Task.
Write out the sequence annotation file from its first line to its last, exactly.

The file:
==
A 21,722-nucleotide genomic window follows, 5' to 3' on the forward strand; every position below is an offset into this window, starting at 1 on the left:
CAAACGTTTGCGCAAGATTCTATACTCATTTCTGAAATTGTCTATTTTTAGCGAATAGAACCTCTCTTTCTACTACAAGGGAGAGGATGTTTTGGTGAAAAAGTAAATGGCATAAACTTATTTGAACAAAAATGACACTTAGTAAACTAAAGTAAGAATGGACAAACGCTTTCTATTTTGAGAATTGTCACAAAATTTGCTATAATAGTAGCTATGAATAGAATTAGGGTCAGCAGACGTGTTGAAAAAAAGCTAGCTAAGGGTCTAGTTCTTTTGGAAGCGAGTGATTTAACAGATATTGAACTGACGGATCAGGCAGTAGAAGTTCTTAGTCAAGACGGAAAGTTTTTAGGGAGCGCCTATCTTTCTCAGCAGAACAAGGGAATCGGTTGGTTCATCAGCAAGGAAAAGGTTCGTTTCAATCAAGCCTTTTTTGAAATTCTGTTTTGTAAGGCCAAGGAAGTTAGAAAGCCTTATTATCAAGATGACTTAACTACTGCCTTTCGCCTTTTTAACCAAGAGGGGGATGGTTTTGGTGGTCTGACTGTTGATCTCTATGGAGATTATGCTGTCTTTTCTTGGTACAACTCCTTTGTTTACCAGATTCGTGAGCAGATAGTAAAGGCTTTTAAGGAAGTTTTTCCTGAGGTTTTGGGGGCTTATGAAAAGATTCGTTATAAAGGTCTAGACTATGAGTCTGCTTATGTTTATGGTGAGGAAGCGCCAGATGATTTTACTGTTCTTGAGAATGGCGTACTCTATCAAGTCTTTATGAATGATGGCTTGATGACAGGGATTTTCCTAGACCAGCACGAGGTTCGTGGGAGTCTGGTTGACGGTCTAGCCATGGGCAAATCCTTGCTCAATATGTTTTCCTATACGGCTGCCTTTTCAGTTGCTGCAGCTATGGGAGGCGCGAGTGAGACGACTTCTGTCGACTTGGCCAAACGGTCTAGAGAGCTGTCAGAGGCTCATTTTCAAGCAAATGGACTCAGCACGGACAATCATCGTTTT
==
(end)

A 21,722-nucleotide genomic window follows, 5' to 3' on the forward strand; every position below is an offset into this window, starting at 1 on the left:
CAAACGTTTGCGCAAGATTCTATACTCATTTCTGAAATTGTCTATTTTTAGCGAATAGAACCTCTCTTTCTACTACAAGGGAGAGGATGTTTTGGTGAAAAAGTAAATGGCATAAACTTATTTGAACAAAAATGACACTTAGTAAACTAAAGTAAGAATGGACAAACGCTTTCTATTTTGAGAATTGTCACAAAATTTGCTATAATAGTAGCTATGAATAGAATTAGGGTCAGCAGACGTGTTGAAAAAAAGCTAGCTAAGGGTCTAGTTCTTTTGGAAGCGAGTGATTTAACAGATATTGAACTGACGGATCAGGCAGTAGAAGTTCTTAGTCAAGACGGAAAGTTTTTAGGGAGCGCCTATCTTTCTCAGCAGAACAAGGGAATCGGTTGGTTCATCAGCAAGGAAAAGGTTCGTTTCAATCAAGCCTTTTTTGAAATTCTGTTTTGTAAGGCCAAGGAAGTTAGAAAGCCTTATTATCAAGATGACTTAACTACTGCCTTTCGCCTTTTTAACCAAGAGGGGGATGGTTTTGGTGGTCTGACTGTTGATCTCTATGGAGATTATGCTGTCTTTTCTTGGTACAACTCCTTTGTTTACCAGATTCGTGAGCAGATAGTAAAGGCTTTTAAGGAAGTTTTTCCTGAGGTTTTGGGGGCTTATGAAAAGATTCGTTATAAAGGTCTAGACTATGAGTCTGCTTATGTTTATGGTGAGGAAGCGCCAGATGATTTTACTGTTCTTGAGAATGGCGTACTCTATCAAGTCTTTATGAATGATGGCTTGATGACAGGGATTTTCCTAGACCAGCACGAGGTTCGTGGGAGTCTGGTTGACGGTCTAGCCATGGGCAAATCCTTGCTCAATATGTTTTCCTATACGGCTGCCTTTTCAGTTGCTGCAGCTATGGGAGGCGCGAGTGAGACGACTTCTGTCGACTTGGCCAAACGGTCTAGAGAGCTGTCAGAGGCTCATTTTCAAGCAAATGGACTCAGCACGGACAATCATCGTTTT